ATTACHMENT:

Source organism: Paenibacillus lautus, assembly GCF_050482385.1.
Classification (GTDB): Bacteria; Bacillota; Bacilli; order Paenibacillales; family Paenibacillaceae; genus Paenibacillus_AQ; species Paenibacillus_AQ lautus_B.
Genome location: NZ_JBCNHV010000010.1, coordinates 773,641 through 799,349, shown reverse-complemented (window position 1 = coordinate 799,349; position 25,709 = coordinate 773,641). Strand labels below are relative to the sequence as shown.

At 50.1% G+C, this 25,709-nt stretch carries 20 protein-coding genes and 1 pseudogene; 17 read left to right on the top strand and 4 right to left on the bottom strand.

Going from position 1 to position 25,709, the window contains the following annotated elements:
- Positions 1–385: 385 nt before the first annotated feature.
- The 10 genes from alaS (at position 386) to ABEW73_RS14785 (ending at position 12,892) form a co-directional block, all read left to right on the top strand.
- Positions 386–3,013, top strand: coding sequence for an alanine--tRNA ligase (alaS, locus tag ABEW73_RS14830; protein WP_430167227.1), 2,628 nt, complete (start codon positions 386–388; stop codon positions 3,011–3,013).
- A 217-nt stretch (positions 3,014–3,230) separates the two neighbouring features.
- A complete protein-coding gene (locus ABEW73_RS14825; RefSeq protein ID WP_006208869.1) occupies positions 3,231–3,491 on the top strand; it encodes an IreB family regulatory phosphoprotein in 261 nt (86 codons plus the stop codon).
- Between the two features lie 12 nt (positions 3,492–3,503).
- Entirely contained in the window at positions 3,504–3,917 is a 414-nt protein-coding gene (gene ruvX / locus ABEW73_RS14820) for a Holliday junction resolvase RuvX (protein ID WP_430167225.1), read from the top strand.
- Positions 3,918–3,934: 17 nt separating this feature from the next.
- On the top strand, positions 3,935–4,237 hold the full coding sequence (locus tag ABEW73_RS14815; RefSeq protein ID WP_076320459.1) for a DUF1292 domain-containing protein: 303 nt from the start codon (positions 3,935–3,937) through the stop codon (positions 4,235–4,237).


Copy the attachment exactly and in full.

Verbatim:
Source organism: Paenibacillus lautus, assembly GCF_050482385.1.
Classification (GTDB): Bacteria; Bacillota; Bacilli; order Paenibacillales; family Paenibacillaceae; genus Paenibacillus_AQ; species Paenibacillus_AQ lautus_B.
Genome location: NZ_JBCNHV010000010.1, coordinates 773,641 through 799,349, shown reverse-complemented (window position 1 = coordinate 799,349; position 25,709 = coordinate 773,641). Strand labels below are relative to the sequence as shown.

At 50.1% G+C, this 25,709-nt stretch carries 20 protein-coding genes and 1 pseudogene; 17 read left to right on the top strand and 4 right to left on the bottom strand.

Going from position 1 to position 25,709, the window contains the following annotated elements:
- Positions 1–385: 385 nt before the first annotated feature.
- The 10 genes from alaS (at position 386) to ABEW73_RS14785 (ending at position 12,892) form a co-directional block, all read left to right on the top strand.
- Positions 386–3,013, top strand: coding sequence for an alanine--tRNA ligase (alaS, locus tag ABEW73_RS14830; protein WP_430167227.1), 2,628 nt, complete (start codon positions 386–388; stop codon positions 3,011–3,013).
- A 217-nt stretch (positions 3,014–3,230) separates the two neighbouring features.
- A complete protein-coding gene (locus ABEW73_RS14825; RefSeq protein ID WP_006208869.1) occupies positions 3,231–3,491 on the top strand; it encodes an IreB family regulatory phosphoprotein in 261 nt (86 codons plus the stop codon).
- Between the two features lie 12 nt (positions 3,492–3,503).
- Entirely contained in the window at positions 3,504–3,917 is a 414-nt protein-coding gene (gene ruvX / locus ABEW73_RS14820) for a Holliday junction resolvase RuvX (protein ID WP_430167225.1), read from the top strand.
- Positions 3,918–3,934: 17 nt separating this feature from the next.
- On the top strand, positions 3,935–4,237 hold the full coding sequence (locus tag ABEW73_RS14815; RefSeq protein ID WP_076320459.1) for a DUF1292 domain-containing protein: 303 nt from the start codon (positions 3,935–3,937) through the stop codon (positions 4,235–4,237).